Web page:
Fisher v. University of Texas

Published date01 March 2014
Date01 March 2014
Subject MatterArticles
Administration & Society
2014, Vol. 46(2) 169 –180
© The Author(s) 2013
DOI: 10.1177/0095399713515877
Fisher v. University
of Texas: A Call
for Democratic
Constitutionalism in
Promoting Diversity
Norma M. Riccucci1
The eminent scholar John Rohr in one of his many treatises argued that
as we progress through time, the U.S. Supreme Court becomes more
socially adaptable in terms of its interpretation of race issues under the U.S.
Constitution. He also pointed out that the courts should be working with
policy makers responding to the demands of the day, to promote vital goals
such as diversity in higher education. This article illustrates the evolution
of affirmative action qua diversity over time, and shows that through the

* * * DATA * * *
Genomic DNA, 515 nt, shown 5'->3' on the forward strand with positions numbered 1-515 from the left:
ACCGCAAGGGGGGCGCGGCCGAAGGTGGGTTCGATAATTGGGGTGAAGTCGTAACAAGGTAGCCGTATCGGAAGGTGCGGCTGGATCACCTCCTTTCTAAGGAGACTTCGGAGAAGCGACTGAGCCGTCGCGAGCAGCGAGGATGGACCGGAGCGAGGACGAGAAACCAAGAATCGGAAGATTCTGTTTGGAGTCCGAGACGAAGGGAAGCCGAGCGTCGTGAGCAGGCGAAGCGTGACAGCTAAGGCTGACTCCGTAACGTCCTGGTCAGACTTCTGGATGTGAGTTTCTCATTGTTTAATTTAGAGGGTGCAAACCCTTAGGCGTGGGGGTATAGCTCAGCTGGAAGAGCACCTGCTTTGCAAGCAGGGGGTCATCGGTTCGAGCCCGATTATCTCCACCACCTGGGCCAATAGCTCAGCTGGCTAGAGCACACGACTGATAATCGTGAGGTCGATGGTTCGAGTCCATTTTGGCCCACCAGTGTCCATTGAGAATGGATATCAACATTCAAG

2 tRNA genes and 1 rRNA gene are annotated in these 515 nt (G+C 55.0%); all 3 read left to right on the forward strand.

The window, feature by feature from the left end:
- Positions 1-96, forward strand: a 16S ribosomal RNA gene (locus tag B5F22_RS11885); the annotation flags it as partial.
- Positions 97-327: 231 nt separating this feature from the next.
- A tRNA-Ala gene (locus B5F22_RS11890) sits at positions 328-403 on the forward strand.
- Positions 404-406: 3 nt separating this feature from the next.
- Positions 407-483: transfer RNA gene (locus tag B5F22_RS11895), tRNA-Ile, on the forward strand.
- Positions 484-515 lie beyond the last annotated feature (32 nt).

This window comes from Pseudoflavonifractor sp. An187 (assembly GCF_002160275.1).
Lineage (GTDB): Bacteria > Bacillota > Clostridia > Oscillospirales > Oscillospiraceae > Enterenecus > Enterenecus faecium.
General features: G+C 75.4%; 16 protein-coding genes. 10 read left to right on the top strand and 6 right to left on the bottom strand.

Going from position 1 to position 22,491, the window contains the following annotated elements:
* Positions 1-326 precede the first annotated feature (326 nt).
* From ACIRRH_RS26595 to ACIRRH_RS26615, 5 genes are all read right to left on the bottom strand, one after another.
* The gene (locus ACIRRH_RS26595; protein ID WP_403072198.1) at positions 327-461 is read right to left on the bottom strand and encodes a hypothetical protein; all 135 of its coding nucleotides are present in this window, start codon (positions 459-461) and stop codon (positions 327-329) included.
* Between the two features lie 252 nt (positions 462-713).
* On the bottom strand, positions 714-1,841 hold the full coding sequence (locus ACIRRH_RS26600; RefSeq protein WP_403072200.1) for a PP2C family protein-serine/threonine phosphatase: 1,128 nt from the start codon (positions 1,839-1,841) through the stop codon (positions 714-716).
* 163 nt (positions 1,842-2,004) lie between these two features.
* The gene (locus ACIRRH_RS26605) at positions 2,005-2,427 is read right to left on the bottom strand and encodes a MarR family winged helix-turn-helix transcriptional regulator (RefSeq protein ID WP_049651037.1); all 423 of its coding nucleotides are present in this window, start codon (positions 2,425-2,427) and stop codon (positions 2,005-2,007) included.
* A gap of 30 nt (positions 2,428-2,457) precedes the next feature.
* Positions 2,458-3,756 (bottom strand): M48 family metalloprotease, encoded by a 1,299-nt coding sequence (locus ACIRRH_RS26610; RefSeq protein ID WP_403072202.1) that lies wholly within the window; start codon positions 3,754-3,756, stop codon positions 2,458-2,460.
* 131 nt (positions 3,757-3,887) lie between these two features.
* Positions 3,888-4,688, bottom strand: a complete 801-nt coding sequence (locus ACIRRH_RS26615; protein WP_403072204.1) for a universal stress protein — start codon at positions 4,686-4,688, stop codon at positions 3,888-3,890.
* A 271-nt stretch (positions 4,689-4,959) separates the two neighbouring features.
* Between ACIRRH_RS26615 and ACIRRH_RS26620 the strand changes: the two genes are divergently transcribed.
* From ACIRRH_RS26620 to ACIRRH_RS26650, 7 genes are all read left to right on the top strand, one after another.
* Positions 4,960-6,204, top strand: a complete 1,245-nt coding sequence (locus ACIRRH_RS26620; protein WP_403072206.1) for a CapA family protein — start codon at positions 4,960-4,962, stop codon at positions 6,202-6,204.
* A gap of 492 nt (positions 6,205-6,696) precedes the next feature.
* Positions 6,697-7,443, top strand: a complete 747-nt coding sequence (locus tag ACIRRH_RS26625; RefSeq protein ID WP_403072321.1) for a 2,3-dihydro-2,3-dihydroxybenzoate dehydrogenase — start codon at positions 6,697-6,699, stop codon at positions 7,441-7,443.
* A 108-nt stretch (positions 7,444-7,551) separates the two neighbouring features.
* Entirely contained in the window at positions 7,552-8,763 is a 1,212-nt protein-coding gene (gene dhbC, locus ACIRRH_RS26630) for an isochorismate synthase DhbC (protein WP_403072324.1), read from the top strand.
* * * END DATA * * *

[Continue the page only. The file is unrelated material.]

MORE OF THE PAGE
progression of time, the High Court’s decisions on diversity or affirmative
action programs have become more enlightened, certainly reflecting the
values of policy makers as well as societal norms. In 2013, the Court agreed
to hear an appeal to Fifth Circuit’s ruling in Fisher v. University of Texas at
Austin, which upheld the use of affirmative action in accordance with Grutter
as well as Bakke. If the Court had overturned these decisions, it would
have single-handedly destroyed decades of progress made around diversity
in university settings, and concomitantly disdainfully rejected the values of
the American people. Instead, the Court sent Fisher back to the lower court,
instructing it to apply strict scrutiny to the University of Texas’ claim that
its program was narrowly tailored, thereby leaving open the possibility that
affirmative action, as framed by Grutter and Bakke, will not survive.
1Rutgers University, Newark, NJ, USA
Corresponding Author:
Norma M. Riccucci, School of Public Affairs and Administration, Rutgers University, 111
Washington Street, CPS 337, Newark, NJ 07102, USA.
515877AASXXX10.1177/0095399713515877Administration & SocietyRiccucci

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